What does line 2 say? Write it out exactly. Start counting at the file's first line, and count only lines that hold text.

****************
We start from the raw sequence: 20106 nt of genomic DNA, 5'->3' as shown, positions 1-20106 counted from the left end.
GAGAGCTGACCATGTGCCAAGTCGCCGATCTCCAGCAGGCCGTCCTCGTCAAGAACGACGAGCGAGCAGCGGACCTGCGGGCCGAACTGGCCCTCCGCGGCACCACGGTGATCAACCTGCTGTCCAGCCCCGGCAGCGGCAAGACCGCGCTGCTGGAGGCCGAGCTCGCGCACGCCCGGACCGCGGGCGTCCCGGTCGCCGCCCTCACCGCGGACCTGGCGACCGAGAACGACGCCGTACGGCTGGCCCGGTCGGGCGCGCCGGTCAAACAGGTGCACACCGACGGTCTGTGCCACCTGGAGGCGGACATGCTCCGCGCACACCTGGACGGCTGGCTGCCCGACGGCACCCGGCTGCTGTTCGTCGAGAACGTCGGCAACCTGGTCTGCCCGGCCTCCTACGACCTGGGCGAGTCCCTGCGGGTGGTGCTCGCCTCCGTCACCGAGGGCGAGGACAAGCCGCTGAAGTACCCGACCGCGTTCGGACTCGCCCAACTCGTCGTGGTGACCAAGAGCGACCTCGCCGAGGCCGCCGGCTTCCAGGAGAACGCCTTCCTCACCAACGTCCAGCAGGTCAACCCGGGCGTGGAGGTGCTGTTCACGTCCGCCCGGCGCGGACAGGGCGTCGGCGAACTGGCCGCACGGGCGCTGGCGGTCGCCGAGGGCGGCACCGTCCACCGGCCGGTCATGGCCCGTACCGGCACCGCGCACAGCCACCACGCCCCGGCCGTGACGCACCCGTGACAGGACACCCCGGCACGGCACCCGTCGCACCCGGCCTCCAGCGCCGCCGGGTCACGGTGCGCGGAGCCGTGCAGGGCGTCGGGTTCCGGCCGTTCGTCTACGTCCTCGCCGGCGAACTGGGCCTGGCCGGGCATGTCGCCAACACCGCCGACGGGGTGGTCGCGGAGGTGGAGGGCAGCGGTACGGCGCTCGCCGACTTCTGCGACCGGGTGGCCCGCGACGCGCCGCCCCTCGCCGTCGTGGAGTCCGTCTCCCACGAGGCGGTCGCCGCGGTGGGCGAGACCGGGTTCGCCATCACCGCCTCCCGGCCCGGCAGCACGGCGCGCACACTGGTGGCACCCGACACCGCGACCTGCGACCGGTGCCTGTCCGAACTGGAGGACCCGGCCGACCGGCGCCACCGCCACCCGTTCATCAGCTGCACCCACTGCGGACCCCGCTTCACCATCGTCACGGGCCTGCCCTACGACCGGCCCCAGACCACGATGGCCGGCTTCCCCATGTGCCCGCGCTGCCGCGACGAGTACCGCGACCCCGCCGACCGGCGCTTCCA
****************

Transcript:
GAGAGCTGACCATGTGCCAAGTCGCCGATCTCCAGCAGGCCGTCCTCGTCAAGAACGACGAGCGAGCAGCGGACCTGCGGGCCGAACTGGCCCTCCGCGGCACCACGGTGATCAACCTGCTGTCCAGCCCCGGCAGCGGCAAGACCGCGCTGCTGGAGGCCGAGCTCGCGCACGCCCGGACCGCGGGCGTCCCGGTCGCCGCCCTCACCGCGGACCTGGCGACCGAGAACGACGCCGTACGGCTGGCCCGGTCGGGCGCGCCGGTCAAACAGGTGCACACCGACGGTCTGTGCCACCTGGAGGCGGACATGCTCCGCGCACACCTGGACGGCTGGCTGCCCGACGGCACCCGGCTGCTGTTCGTCGAGAACGTCGGCAACCTGGTCTGCCCGGCCTCCTACGACCTGGGCGAGTCCCTGCGGGTGGTGCTCGCCTCCGTCACCGAGGGCGAGGACAAGCCGCTGAAGTACCCGACCGCGTTCGGACTCGCCCAACTCGTCGTGGTGACCAAGAGCGACCTCGCCGAGGCCGCCGGCTTCCAGGAGAACGCCTTCCTCACCAACGTCCAGCAGGTCAACCCGGGCGTGGAGGTGCTGTTCACGTCCGCCCGGCGCGGACAGGGCGTCGGCGAACTGGCCGCACGGGCGCTGGCGGTCGCCGAGGGCGGCACCGTCCACCGGCCGGTCATGGCCCGTACCGGCACCGCGCACAGCCACCACGCCCCGGCCGTGACGCACCCGTGACAGGACACCCCGGCACGGCACCCGTCGCACCCGGCCTCCAGCGCCGCCGGGTCACGGTGCGCGGAGCCGTGCAGGGCGTCGGGTTCCGGCCGTTCGTCTACGTCCTCGCCGGCGAACTGGGCCTGGCCGGGCATGTCGCCAACACCGCCGACGGGGTGGTCGCGGAGGTGGAGGGCAGCGGTACGGCGCTCGCCGACTTCTGCGACCGGGTGGCCCGCGACGCGCCGCCCCTCGCCGTCGTGGAGTCCGTCTCCCACGAGGCGGTCGCCGCGGTGGGCGAGACCGGGTTCGCCATCACCGCCTCCCGGCCCGGCAGCACGGCGCGCACACTGGTGGCACCCGACACCGCGACCTGCGACCGGTGCCTGTCCGAACTGGAGGACCCGGCCGACCGGCGCCACCGCCACCCGTTCATCAGCTGCACCCACTGCGGACCCCGCTTCACCATCGTCACGGGCCTGCCCTACGACCGGCCCCAGACCACGATGGCCGGCTTCCCCATGTGCCCGCGCTGCCGCGACGAGTACCGCGACCCCGCCGACCGGCGCTTCCA